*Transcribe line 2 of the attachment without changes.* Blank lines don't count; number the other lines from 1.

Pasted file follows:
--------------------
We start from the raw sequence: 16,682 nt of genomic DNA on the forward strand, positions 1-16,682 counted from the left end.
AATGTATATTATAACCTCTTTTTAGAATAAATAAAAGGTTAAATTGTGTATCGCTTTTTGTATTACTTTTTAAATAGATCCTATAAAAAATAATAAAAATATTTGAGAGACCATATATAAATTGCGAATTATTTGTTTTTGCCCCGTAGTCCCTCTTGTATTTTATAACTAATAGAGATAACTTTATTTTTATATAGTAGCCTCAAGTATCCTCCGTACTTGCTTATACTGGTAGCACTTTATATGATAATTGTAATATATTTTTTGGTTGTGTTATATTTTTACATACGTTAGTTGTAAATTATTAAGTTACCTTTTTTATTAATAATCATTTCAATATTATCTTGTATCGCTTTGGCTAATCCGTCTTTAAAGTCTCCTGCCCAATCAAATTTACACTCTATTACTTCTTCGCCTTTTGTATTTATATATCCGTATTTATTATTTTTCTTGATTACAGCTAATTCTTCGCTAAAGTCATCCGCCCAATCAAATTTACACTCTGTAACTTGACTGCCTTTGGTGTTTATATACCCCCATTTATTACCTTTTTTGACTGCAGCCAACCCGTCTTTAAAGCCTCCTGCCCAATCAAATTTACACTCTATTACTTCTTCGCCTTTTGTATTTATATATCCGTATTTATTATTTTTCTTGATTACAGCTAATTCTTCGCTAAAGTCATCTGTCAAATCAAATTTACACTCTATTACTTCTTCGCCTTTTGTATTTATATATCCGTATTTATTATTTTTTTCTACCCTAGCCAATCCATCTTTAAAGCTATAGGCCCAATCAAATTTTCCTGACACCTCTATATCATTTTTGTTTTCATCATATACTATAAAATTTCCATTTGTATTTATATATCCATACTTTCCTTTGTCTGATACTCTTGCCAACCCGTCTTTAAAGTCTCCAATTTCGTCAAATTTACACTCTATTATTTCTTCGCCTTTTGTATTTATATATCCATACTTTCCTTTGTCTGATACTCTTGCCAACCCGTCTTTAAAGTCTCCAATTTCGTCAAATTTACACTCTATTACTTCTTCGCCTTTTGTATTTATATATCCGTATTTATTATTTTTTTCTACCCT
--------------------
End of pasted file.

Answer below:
AATGTATATTATAACCTCTTTTTAGAATAAATAAAAGGTTAAATTGTGTATCGCTTTTTGTATTACTTTTTAAATAGATCCTATAAAAAATAATAAAAATATTTGAGAGACCATATATAAATTGCGAATTATTTGTTTTTGCCCCGTAGTCCCTCTTGTATTTTATAACTAATAGAGATAACTTTATTTTTATATAGTAGCCTCAAGTATCCTCCGTACTTGCTTATACTGGTAGCACTTTATATGATAATTGTAATATATTTTTTGGTTGTGTTATATTTTTACATACGTTAGTTGTAAATTATTAAGTTACCTTTTTTATTAATAATCATTTCAATATTATCTTGTATCGCTTTGGCTAATCCGTCTTTAAAGTCTCCTGCCCAATCAAATTTACACTCTATTACTTCTTCGCCTTTTGTATTTATATATCCGTATTTATTATTTTTCTTGATTACAGCTAATTCTTCGCTAAAGTCATCCGCCCAATCAAATTTACACTCTGTAACTTGACTGCCTTTGGTGTTTATATACCCCCATTTATTACCTTTTTTGACTGCAGCCAACCCGTCTTTAAAGCCTCCTGCCCAATCAAATTTACACTCTATTACTTCTTCGCCTTTTGTATTTATATATCCGTATTTATTATTTTTCTTGATTACAGCTAATTCTTCGCTAAAGTCATCTGTCAAATCAAATTTACACTCTATTACTTCTTCGCCTTTTGTATTTATATATCCGTATTTATTATTTTTTTCTACCCTAGCCAATCCATCTTTAAAGCTATAGGCCCAATCAAATTTTCCTGACACCTCTATATCATTTTTGTTTTCATCATATACTATAAAATTTCCATTTGTATTTATATATCCATACTTTCCTTTGTCTGATACTCTTGCCAACCCGTCTTTAAAGTCTCCAATTTCGTCAAATTTACACTCTATTATTTCTTCGCCTTTTGTATTTATATATCCATACTTTCCTTTGTCTGATACTCTTGCCAACCCGTCTTTAAAGTCTCCAATTTCGTCAAATTTACACTCTATTACTTCTTCGCCTTTTGTATTTATATATCCGTATTTATTATTTTTTTCTACCCT